Press enter after choosing selection

Report On The Marine Camels

Report On The Marine Camels image
Parent Issue
Public Domain
OCR Text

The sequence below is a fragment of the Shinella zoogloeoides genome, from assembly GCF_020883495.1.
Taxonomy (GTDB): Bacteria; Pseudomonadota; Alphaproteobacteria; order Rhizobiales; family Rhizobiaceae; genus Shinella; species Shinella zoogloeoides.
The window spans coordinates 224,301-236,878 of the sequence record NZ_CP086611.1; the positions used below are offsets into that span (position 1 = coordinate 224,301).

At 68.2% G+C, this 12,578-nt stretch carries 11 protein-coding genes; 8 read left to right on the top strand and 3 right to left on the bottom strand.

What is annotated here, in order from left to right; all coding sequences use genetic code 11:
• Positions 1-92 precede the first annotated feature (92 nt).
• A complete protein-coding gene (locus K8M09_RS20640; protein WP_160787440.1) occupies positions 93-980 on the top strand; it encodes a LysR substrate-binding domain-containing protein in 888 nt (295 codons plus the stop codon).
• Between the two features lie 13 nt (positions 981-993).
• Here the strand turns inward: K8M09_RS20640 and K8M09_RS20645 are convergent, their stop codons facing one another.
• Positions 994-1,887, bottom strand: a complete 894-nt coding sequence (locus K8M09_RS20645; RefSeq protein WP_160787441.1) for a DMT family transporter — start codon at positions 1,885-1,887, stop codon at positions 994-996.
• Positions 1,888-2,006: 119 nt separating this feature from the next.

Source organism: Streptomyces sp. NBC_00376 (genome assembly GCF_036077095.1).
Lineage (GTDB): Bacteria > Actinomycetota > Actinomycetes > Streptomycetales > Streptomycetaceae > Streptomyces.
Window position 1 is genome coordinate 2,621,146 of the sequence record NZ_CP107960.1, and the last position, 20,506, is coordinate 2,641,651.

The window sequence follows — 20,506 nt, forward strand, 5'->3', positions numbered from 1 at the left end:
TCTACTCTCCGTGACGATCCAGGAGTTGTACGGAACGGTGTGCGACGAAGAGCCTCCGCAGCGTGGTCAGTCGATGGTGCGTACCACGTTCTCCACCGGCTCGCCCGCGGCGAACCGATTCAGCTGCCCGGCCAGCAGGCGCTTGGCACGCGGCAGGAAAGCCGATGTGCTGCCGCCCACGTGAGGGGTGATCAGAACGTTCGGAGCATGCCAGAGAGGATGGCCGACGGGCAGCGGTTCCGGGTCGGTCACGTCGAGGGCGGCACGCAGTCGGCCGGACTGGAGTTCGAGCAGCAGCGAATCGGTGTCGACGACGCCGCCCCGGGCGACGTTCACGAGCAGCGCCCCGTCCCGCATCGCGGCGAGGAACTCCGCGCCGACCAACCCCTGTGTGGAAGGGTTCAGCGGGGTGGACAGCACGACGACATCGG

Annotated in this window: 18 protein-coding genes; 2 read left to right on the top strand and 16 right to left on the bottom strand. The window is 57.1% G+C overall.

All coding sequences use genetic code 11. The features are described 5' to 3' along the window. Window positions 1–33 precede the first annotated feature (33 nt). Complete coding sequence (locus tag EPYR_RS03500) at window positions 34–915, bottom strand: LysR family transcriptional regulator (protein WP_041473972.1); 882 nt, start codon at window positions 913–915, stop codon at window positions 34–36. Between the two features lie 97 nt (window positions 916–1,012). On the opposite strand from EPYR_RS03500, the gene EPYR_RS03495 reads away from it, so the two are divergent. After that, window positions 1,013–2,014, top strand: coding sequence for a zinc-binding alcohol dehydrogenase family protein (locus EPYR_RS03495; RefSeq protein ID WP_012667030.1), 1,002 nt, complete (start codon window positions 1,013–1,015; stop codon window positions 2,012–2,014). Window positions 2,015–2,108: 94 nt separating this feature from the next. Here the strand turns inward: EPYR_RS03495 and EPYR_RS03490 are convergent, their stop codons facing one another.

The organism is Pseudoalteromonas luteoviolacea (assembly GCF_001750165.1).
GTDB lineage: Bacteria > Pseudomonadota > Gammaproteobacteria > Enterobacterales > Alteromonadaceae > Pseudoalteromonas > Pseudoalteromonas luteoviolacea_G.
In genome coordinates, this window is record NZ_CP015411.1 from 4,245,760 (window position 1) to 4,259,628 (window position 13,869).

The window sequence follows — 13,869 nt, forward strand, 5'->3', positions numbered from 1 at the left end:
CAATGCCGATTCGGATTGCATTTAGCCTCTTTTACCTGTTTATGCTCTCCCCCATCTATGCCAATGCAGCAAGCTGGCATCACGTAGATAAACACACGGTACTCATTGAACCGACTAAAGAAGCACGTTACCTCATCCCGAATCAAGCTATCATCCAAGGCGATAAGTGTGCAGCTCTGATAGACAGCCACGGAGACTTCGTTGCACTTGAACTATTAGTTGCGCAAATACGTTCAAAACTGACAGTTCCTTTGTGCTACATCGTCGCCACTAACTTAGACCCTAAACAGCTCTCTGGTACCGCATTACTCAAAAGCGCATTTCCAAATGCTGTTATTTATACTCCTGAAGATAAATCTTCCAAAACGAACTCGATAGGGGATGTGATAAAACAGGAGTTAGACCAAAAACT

We cali the attention of our readers to the foJIowing very important Report of the Committeo oppointed by the American Institute, to examine Captain Taylor's Marine Camels, for lightening vessels over bars, or offshore when oground. - Tribune. Tl)is invention consists of a series oí cylindrical India Rubber Camel?, iive feet in length, and six in diameter. - These Camels are composed of Goodyear's Metallic Gum Elastic or Vulcanized India Rubber. The article is not affecled by heat or cold, '.vhich adds much to the stróDgth and durability of the aplaratus. The air chambcr or interior of the Camel is composed oftwo thicknesses of thesfrongest canvass, heavily coated with the composition alluded to. Out of this, is a covering of duck, somewhat smaller in diameter than the air chamber, in order that the latter may notsustain the whole pressure when inflated. - Externally to these is an ingenious network of ropes, three quarters of an inch n circumference, which come to a focus upon one side like the meridian unes upon a globe. Each of these ropes will sustain the weight of seyen hundred )ounds. At the poiDt where they unile hey are attached to a ring; through thiáring a fíve inch rope is passed, which a ter being carried under the veasel ís mad fast to a stanchion on deck. The hos by which these are inflated is of th same material as the camels, than whic nothing can be ncater or better adaptec to the purpose. These, when properly applied to the vessel, íorm a perfect cyl inder, the end of one camel fitting to the nexl beyond. The forward one isadapt ed to the shape of the vessel for reasons obvious. VVebelievc thern fully competent to raise a merchantman of the largest size, or a ship of the line, and to float them over bars whh about two-thirds of their usual draft, not impeding their progress through the tvater more than the snme additional breadth of beam. One thing which adds materially to the value of this invention, is the sitnplicity of its arrangement, and the facility with which it may be applied in rough wealher. - They are inflated simultaneously, by means of a forcé pump; the air passing through a large hose which communicates through the medium of T couplings with each camel. Each of these couplings are provided with stop-cocksto cut ofFthe communication in case of iupture. The Committee were highly gratifieci with the experiment this afternoon, and consider the value of the inveution as completely settled. The time consumed in adjusting the apparatus under the vessel was a minute and a half to each camel ; two of them were inflated in one minute, as timed by the committee. The vessel, measuring 100 tons, was lifted bodily two feet out of the water, by means of twelve camels, which was equivalent to being lighlened from thirty te thirty-five tons The CommiUee regard the invention as having an important bearing upon the commercial world, inasmuch as it willopen a communication with those porls and places which are now unapproachable on account of bars, shoais, &c. Another thing not to be forgotten, in estimating the value of Capt. Taylor's apparatus, and upon which too much siresscannotbe !aid, is this : these camels, if placed in the hold of vessels anc inflated, are a perfect safeguard in case of storm at sea, as it is ulterly impossible for them to sink while they are thus arranged. If the vessel is dashed to pieces they still offer the means of escape to the passengers and crew. What an attainment - and what an important desiderátum for all those who " go down to the sea in ships," and trust themselves anc property upon that treacherous element ! This is someth ing which the far-famec humane society never thought of, or if they did, neglected lo put it in operation; which last supposition we are not quite ready to believe.